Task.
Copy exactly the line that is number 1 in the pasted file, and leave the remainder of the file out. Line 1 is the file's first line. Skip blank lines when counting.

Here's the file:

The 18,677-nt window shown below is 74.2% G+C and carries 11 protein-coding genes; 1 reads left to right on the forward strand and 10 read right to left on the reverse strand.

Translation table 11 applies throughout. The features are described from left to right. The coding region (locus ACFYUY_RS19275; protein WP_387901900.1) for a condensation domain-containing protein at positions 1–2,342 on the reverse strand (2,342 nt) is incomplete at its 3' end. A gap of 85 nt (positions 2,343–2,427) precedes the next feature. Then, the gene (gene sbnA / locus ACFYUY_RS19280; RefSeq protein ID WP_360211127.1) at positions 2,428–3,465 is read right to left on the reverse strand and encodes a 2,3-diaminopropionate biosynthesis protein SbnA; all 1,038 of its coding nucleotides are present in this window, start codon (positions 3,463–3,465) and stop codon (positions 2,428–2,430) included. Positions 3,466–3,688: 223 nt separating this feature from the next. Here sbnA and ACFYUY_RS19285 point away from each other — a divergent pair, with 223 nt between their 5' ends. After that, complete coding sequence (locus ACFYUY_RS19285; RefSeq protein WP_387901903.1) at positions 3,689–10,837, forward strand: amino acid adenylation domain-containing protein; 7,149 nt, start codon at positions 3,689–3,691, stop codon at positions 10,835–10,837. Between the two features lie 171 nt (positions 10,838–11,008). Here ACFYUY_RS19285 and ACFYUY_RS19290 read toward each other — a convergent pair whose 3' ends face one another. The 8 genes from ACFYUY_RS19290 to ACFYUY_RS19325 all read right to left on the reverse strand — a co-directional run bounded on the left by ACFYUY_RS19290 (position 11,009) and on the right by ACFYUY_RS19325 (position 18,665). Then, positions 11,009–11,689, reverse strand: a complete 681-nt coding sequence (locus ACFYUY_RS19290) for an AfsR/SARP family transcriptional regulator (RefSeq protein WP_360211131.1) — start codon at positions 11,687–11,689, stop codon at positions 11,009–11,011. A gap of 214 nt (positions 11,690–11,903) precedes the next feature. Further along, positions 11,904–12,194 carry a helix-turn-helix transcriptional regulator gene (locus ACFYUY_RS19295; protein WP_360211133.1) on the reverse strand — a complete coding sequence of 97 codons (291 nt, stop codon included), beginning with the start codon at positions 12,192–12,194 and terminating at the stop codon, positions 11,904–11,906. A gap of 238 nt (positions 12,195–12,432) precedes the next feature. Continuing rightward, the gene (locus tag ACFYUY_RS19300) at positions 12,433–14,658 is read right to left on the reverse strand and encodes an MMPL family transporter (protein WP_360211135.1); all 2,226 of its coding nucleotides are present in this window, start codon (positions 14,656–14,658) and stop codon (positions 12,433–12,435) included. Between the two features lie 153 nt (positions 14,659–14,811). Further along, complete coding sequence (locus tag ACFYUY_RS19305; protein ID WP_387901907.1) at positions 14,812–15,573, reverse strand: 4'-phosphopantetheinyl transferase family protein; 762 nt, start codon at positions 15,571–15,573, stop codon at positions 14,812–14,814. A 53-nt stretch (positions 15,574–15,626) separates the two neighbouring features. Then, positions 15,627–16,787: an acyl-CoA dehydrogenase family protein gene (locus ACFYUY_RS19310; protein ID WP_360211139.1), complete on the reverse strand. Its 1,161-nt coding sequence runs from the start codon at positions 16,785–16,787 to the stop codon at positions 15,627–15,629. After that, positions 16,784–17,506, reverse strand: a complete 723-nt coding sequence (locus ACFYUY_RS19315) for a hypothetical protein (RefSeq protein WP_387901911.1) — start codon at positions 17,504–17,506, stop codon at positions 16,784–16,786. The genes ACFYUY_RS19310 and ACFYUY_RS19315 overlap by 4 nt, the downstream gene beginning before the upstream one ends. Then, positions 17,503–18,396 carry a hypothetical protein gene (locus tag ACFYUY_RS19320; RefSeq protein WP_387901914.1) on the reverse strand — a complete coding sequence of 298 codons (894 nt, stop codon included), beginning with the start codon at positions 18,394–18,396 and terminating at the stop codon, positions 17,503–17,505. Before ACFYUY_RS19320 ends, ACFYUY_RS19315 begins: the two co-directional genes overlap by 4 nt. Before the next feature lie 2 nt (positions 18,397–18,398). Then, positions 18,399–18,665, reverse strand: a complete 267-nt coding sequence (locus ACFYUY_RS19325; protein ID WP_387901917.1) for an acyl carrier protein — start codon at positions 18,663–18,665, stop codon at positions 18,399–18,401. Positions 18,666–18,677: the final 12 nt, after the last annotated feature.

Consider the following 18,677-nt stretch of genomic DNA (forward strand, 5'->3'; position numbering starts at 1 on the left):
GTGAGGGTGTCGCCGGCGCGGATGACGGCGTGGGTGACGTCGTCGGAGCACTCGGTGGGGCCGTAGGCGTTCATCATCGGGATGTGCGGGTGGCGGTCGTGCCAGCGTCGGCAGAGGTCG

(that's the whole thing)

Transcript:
The 18,677-nt window shown below is 74.2% G+C and carries 11 protein-coding genes; 1 reads left to right on the forward strand and 10 read right to left on the reverse strand.